A pattern generation circuit 7 is constituted by the selector 7-1, the LR shift register 7-2, and gates 7-3 to 7-13. The LR shift register 7-2 selects data input at its MSB input when the L/R input is at "L" level, and sequentially shifts its outputs X3, X2, X1, and X0 from the MSB side (X3) to the LSB side (X0) when a clock is input to the CLK input. The LR shift register 7-2 selects data input at its LSB input when the L/R input is at "L" level, and sequentially shifts its outputs from the LSB side (X0) to the MSB side (X3) when a clock is input to the CLK input. When the EN input of the register 7-2 is at "L" level, only a clock is effective. When an L-level signal is input to the RESET input, the outputs from the register 7-2 become "0", and a shift operation is inhibited until the RESET input goes to "H" level again. After a demand signal is input to the terminal 23, when the output from the reset circuit 21 changes from "L" level to "H" level after an elapse of a predetermined period of time, the LR shift register 7-2 and the counter 8 begin their operations.

Since the output from the AND gate 13 is initially at "L" level, data at the MSB side is selected. The MSB input receives the output from the first detector 4 through the selector 7-1. An oscillator 12 outputs a clock. This clock is input to the CLK input of the counter 8 and to the CLK input of the LR shift register 7-2 through the selector 14, and is also input to the CLK input of the scanning circuit 4-6. Every time a clock is input to the CLK input, the content of the counter 8 is incremented by 1, the scanning circuit 4-6 sequentially switches and outputs the input like D1 →D2 →D3 →D4, and the LR shift register sequentially shifts its outputs from the MSB side (X3) to the LSB side (X0) by 1.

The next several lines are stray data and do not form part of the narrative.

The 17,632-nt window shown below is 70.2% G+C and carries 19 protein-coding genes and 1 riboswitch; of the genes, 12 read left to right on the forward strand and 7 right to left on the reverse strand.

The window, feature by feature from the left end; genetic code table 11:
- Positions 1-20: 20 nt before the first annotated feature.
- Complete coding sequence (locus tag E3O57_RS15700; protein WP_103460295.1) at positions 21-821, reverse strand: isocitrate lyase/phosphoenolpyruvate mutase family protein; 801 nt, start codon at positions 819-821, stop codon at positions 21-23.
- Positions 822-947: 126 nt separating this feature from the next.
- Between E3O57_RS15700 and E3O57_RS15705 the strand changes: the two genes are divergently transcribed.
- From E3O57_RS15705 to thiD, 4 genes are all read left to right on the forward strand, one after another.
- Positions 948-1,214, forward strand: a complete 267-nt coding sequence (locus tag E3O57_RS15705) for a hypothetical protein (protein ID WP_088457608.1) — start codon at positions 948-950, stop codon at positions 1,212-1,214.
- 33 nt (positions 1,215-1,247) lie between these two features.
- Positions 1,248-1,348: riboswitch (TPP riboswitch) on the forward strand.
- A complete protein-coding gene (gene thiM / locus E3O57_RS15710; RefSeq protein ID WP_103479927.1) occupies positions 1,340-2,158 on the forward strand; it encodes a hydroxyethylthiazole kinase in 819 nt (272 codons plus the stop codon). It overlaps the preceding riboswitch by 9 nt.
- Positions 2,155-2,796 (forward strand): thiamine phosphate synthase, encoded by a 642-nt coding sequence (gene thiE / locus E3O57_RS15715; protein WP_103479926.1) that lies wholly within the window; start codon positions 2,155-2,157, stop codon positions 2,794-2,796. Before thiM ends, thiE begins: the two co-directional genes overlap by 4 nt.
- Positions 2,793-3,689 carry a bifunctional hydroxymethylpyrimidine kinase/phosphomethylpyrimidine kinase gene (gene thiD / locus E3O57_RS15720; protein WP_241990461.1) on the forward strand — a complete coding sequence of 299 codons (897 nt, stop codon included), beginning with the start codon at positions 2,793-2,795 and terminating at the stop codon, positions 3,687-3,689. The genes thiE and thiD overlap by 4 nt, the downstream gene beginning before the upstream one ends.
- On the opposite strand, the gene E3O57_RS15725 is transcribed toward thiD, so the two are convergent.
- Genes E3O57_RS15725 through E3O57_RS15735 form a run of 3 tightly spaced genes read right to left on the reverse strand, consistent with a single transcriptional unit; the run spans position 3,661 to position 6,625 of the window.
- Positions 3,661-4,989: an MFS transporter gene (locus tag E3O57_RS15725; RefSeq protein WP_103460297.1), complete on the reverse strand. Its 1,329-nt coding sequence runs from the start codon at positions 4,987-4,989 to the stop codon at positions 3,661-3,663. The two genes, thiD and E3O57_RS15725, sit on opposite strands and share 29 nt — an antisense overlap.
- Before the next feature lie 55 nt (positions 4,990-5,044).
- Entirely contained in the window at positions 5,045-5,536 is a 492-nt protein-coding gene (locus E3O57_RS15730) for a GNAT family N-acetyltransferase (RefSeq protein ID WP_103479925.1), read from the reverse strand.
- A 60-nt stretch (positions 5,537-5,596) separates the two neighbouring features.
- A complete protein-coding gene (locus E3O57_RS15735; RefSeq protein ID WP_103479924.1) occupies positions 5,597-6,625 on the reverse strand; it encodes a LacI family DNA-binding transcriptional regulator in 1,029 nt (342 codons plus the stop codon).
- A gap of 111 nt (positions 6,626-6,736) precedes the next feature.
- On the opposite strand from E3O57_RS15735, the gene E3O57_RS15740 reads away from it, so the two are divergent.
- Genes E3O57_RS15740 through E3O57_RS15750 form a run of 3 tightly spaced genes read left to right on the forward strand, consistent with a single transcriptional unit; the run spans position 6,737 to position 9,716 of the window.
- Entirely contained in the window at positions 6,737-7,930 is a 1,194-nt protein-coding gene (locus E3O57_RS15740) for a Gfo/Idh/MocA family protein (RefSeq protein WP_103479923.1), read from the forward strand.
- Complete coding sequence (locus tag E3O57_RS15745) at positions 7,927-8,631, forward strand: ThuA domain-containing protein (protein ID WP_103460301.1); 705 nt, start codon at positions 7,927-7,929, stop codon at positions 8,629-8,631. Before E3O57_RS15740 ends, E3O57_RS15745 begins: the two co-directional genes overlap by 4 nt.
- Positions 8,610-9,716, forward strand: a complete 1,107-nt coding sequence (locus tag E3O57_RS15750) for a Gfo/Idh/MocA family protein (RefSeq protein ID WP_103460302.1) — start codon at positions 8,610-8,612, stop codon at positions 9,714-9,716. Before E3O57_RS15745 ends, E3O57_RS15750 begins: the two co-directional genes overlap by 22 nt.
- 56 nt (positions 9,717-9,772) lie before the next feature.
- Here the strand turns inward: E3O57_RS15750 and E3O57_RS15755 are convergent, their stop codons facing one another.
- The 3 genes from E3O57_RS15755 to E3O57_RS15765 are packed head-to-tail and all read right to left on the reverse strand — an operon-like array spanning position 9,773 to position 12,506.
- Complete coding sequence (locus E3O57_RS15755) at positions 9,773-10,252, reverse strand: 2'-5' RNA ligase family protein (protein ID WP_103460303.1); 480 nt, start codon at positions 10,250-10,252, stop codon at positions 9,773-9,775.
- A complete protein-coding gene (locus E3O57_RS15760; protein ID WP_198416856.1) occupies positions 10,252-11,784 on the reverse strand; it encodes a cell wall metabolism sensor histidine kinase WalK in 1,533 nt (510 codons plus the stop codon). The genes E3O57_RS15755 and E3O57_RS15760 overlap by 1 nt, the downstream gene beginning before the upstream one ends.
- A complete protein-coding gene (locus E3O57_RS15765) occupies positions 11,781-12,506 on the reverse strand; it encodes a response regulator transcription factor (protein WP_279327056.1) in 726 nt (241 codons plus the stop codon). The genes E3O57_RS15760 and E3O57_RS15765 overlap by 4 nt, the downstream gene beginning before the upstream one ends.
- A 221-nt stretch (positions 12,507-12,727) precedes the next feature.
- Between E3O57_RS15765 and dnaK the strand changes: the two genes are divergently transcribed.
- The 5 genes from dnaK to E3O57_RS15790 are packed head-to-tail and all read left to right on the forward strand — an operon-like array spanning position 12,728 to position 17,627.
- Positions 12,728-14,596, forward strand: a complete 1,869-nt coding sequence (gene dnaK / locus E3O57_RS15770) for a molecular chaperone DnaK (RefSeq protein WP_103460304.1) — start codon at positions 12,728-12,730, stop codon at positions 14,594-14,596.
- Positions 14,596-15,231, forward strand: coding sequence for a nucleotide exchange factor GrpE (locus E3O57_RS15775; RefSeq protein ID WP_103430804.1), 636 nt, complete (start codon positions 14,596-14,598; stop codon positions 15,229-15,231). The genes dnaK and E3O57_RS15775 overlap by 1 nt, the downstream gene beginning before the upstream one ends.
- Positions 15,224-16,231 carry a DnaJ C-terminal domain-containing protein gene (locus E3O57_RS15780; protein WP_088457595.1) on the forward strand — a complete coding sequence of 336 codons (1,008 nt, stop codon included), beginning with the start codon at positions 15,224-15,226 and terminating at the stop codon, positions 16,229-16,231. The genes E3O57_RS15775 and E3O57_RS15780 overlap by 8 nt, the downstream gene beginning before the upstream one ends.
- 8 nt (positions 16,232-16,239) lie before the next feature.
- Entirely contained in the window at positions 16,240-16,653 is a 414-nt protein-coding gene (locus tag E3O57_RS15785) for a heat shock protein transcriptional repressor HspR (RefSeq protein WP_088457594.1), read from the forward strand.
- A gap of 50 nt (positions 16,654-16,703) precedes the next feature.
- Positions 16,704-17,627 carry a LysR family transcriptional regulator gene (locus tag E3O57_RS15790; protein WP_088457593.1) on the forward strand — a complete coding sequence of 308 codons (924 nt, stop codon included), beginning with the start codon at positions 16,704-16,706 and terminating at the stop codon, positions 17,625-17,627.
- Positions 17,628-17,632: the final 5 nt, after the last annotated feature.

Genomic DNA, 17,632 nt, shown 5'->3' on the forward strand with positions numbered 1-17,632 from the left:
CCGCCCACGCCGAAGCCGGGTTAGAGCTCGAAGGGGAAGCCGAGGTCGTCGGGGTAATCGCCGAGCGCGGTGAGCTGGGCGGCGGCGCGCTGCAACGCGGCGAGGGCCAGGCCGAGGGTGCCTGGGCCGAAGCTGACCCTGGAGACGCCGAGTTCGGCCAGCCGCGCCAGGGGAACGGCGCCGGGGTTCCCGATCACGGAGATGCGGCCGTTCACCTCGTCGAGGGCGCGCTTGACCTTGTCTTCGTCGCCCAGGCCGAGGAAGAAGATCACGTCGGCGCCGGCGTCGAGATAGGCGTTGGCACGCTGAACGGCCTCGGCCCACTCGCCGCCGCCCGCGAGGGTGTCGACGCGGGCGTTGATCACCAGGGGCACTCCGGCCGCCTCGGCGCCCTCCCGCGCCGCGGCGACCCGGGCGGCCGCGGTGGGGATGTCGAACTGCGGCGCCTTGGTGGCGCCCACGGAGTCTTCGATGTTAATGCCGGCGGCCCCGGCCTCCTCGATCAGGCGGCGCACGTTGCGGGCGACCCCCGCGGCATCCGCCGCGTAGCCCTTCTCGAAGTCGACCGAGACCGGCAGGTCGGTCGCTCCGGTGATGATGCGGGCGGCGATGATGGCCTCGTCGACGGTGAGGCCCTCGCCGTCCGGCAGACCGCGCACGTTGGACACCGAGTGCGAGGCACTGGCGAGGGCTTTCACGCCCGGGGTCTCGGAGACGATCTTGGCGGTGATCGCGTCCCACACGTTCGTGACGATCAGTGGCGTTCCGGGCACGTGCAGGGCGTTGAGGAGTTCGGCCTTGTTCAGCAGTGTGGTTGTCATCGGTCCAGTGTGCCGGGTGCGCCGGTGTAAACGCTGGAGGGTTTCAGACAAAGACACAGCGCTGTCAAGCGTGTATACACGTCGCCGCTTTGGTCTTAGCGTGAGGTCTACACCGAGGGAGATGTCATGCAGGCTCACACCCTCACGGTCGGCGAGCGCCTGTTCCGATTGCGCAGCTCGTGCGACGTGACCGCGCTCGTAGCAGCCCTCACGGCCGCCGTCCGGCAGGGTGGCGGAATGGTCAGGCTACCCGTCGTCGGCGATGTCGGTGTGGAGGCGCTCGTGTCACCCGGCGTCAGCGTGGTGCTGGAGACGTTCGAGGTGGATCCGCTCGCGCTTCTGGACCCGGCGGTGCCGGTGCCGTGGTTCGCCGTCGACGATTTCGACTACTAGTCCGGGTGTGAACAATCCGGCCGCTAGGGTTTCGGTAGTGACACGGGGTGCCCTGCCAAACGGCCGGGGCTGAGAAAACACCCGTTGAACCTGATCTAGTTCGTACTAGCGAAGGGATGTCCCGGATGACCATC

Therefore, data at the input terminal D1 is set at the output terminal X3 of the LR shift register 7-2 in response to the first clock, and data at the input terminal D2 is set at the output terminal X3 in response to the second clock. Therefore, when four clocks are input, data at the input terminal D1 is sequentially shifted in the order of X3, X2, and X1, and appears at the output terminal X0. Data at the input terminal D2 appears at the output terminal X3 in response to the second clock, is sequentially shifted in the order of X2 and X1, and appears at the output terminal X1. Data at the input terminal D3 is input to the output terminal X3 in response to the third clock, is shifted by one in response to the fourth clock, and appears at the output terminal X2. Data at the input terminal D4 is set at the output terminal X3 in response to the fourth clock.